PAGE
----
I am running the license-unencumbered Windows 7 beta on my wife’s machine, and I have been fairly pleased with the results. On this positive experience, I took the plunge, and bought the Windows 7 Professional 64-bit upgrade. Lets break this down for a moment. There are (at least) four editions of Windows 7:

  • Home Basic
  • Home Premium
  • Professional
  • Enterprise (formerly Business?)
  • Ultimate

The good old comparison page over at Microsoft indicates that each “step up” in version encompasses all the functionalities of the lesser versions, plus some more stuff. This is a lie.

While this may be true for features, the upgrade paths seem to have been determined with a dart board (or more likely greed). Looking at upgrade paths for Windows Vista only, we can see the following:

From Windows Vista (SP1, SP2) Upgrade to Windows 7
Business Professional, Enterprise, Ultimate
Enterprise Enterprise
Home Basic Home Basic, Home Premium, Ultimate
Home Premium Home Premium, Ultimate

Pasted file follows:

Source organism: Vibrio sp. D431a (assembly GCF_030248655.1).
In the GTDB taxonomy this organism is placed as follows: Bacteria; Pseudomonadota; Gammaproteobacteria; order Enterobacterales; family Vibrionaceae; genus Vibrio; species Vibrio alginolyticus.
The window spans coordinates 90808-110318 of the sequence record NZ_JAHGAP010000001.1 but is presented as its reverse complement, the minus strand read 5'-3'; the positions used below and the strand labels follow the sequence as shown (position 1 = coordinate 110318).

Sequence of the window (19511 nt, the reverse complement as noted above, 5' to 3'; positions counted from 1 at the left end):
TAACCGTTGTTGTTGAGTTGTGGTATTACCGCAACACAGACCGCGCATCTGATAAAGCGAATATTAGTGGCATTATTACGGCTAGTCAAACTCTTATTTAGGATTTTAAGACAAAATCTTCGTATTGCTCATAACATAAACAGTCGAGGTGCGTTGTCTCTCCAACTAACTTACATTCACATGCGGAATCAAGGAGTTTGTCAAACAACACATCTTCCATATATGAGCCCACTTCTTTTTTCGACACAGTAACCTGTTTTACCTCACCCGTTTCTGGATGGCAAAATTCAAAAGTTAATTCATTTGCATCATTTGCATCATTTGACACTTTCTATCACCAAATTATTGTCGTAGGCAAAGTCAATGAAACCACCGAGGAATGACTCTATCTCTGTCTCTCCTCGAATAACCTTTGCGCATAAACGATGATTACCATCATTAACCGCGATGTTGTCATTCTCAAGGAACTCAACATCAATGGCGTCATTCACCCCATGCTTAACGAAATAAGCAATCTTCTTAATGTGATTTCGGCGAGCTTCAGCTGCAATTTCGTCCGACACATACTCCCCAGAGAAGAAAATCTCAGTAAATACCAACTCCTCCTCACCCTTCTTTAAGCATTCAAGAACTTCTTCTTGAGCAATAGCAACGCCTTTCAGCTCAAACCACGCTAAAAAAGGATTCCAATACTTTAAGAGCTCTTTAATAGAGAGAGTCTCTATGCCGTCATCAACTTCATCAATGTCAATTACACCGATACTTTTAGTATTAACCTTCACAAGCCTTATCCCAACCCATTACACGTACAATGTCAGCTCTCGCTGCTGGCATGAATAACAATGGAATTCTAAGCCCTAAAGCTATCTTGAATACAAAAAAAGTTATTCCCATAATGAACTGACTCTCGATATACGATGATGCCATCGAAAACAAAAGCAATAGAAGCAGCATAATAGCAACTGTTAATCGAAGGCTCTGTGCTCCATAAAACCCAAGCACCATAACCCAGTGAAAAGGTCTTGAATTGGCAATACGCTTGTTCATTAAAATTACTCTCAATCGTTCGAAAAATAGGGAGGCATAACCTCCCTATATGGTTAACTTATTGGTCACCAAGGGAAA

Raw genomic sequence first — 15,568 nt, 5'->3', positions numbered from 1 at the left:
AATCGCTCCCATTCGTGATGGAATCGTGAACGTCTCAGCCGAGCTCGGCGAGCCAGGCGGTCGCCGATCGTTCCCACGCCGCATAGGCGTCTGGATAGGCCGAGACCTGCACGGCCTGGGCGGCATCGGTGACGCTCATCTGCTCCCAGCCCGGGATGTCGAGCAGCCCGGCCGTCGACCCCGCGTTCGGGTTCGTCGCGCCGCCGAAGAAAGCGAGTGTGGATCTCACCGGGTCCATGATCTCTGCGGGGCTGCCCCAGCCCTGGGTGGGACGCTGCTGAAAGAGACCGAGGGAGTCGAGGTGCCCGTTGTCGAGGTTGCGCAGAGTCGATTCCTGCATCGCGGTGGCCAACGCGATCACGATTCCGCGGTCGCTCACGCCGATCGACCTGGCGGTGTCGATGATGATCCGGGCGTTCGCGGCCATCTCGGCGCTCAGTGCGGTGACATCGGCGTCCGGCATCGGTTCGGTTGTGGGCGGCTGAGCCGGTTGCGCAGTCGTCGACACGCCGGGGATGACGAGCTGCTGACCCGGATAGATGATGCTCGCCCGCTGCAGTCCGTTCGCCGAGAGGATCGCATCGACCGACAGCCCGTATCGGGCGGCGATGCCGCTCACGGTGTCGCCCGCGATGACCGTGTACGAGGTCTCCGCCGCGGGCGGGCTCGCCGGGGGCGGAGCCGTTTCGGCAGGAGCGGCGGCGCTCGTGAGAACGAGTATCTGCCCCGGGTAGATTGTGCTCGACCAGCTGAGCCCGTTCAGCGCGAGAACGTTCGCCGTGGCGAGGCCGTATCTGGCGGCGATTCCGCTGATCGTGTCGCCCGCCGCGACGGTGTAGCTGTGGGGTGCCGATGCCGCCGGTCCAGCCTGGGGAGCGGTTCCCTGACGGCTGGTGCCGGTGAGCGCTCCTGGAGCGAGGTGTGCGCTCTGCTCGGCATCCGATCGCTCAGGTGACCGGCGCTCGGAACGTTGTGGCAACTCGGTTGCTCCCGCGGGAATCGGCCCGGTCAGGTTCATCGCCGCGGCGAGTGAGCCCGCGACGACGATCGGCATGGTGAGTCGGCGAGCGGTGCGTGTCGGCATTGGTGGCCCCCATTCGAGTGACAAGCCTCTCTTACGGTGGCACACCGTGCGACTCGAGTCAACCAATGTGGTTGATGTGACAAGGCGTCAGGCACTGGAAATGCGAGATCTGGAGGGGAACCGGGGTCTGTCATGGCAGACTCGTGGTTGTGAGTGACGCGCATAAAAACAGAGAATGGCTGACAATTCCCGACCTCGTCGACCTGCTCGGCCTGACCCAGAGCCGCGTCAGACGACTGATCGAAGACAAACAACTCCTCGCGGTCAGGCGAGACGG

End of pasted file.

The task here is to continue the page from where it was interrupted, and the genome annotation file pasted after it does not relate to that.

Ultimate Ultimate

If you were like me, you may have sprung for the extras in the “Professional” edition, but stopped short of “Ultimate” since the features it offers over Professional are pretty lame. My in-laws machine is currently running Windows Vista Home Premium 32-bit edition, and you can see that by spending more on Professional then Home Premium, I have lost my ability to upgrade. Thats right, you pay more and get less.

This has led to some extravagant solutions. The easiest is to go buy the Windows 7 Ultimate Upgrade, but refunds on opened software are non-existent. Plus, I do not want to give any more money to a company that I feel has already cheated me. Another option is to use a utility to change which edition you have an upgrade disc for. Windows 7 ships with all editions on each disc, and this tool will let you change which one you have. Alternately, you can download a digital copy of a different edition for free.

This doesn’t affect the product key though. A Windows 7 Professional key will only activate the same edition.

To upgrade from Home Professional, I would have to acquire a Windows 7 Home Professional Upgrade disc using one of the methods above. I would then have to install Windows 7 Home Professional, and then use the the Windows Anytime Upgrade to do an in place upgrade from Windows 7 Home Professional to Windows 7 Professional. Then, I can use my Windows 7 Professional product key to activate my copy.

Navigate all that, and keep in mind to watch out for 32-bit and 64-bit since they are not cross-upgradeable, or interchangeable whatsoever. The RAM requirements are even different.

So much for Windows 7 being easy.